On Now
Coming Up

News

Print
RSS

Final Mini-Camp Caps Offseason Program

Posted Jun 10, 2012

The Buccaneers will conclude their 2012 offseason program with a three-day mini-camp this week, practicing on Tuesday, Wednesday and Thursday before a long pre-training-camp rest…The mini-camp is mandatory, and it’s important for a team that is trying to install a new playbook and work some new contributors into the mix


The last phase of the Tampa Bay Buccaneers’ 2012 offseason work will come to a conclusion this week with perhaps the three most important days of the entire program.

 

Like the rest of the NFL, the Buccaneers are completing “Phase III” of the new-CBA-regulated offseason, and they’ve saved their three-day full-team mini-camp for last.  Like almost all of the rest of the allotted offseason work, this mini-camp is mandatory for all players, so one should expect 90 players at One Buccaneer Place on Tuesday, Wednesday and Thursday.  (Rookie safety Mark Barron is the only one of those 90 players currently unsigned, but he is allowed to take part in the mini-camp, as he has been for all of the team’s activities since the draft.)

 

There is still no pads or contact allowed in this phase of the offseason, so the actual hitting will have to wait until training camp in late July.  However, the Buccaneers will practice in the morning of each of those days, looking to determine how far the players have progressed over the preceding three months in terms of absorbing the new offensive and defensive schemes.

 

Given the extraordinary amount of change the team has gone through since the end of a 4-12 campaign in 2011 – from a completely new coaching staff to a shocking free agency haul and even to those brand new CBA rules – every hour of the offseason program has been important.  New Head Coach Greg Schiano has been pleased with the progress he has been season, though he understands there is still much work to be done.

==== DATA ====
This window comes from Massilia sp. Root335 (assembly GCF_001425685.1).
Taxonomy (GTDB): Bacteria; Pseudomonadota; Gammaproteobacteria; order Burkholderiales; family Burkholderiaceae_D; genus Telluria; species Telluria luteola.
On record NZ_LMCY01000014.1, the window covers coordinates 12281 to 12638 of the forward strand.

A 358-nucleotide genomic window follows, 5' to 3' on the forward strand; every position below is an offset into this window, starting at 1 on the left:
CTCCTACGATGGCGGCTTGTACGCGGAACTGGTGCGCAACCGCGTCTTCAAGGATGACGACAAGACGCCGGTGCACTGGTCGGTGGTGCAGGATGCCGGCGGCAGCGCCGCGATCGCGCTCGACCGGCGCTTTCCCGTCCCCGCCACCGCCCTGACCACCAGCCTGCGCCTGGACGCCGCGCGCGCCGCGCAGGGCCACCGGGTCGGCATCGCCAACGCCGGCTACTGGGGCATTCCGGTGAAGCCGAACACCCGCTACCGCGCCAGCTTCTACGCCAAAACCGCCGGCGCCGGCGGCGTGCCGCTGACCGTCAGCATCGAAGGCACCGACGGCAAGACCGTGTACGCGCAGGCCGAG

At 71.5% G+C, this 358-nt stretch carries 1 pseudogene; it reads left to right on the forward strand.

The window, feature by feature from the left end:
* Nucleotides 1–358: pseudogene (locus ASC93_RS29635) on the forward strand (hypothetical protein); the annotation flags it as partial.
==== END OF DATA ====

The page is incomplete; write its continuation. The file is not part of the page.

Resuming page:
“As a coach, you always have a vision of what you want it to look like,” he said with a smile after one of last week’s OTA practices.  “Very rarely does it ever look like that.  Every once in awhile you get a game and you say, 'Wow, we were actually pretty good today.'  But usually it doesn't meet your expectations, but that's good.  You set the bar high and that's what keeps you working and coming back for more.  I do know this: The guys are giving great effort.  They're really focused on trying to do what we ask them to do.  As long as we continue to do that, we're going to get better.  As I said all along, time's our enemy.  We've got to get better faster.  That's kind of the key right now."

 

After the final mini-camp practice on Thursday, June 14, Buccaneer players will essentially be in a rest period until the start of training camp late next month.  The rookies will still have the NFL Rookie Symposium to attend at the end of June, but that will conclude their offseason program, as well.

 

In addition to getting the new playbook installed, the Buccaneers also have some lineup decisions to make before the start of the 2012 campaign.  The secondary will have a new look, for instance, with at least two new starters at safety, and the linebacker lineup is still being determined.  Even where the new starters seem fairly obvious – such as Vincent Jackson at wide receiver and Dallas Clark at tight end – there is still the matter of developing offensive chemistry with quarterback Josh Freeman.

 

"It's coming,” said another newcomer to offense, guard Carl Nicks.  “Any time you install a whole new offense to a whole new group of guys it's going to take a little while.  But progressively, day to day, we're getting better."

 

 

With such issues to iron out and roughly six weeks of inactivity looming, the Buccaneers’ final mini-camp feels particularly important.

 

Fortunately, the Buccaneers under Schiano have shown an ability to wring the most out of what time they are allowed to work together.  They’ve been at it since April 2 and both the overall attendance at voluntary workouts and the players’ assimilation to the coaching staff’s up-tempo approach have been encouraging.

 

“He's a great motivator,” said cornerback E.J. Biggers of his new head coach.  “He gets you ready to go each and every day.  That's all you want in a coach.  Every coach is a great motivator, but I guess he has that 'it.'  When he's on the field, he's business.  He has a good time with us, but on the field he's just a great motivator.  We have a great staff here and everybody's buying in and we're going to help this team do everything we can."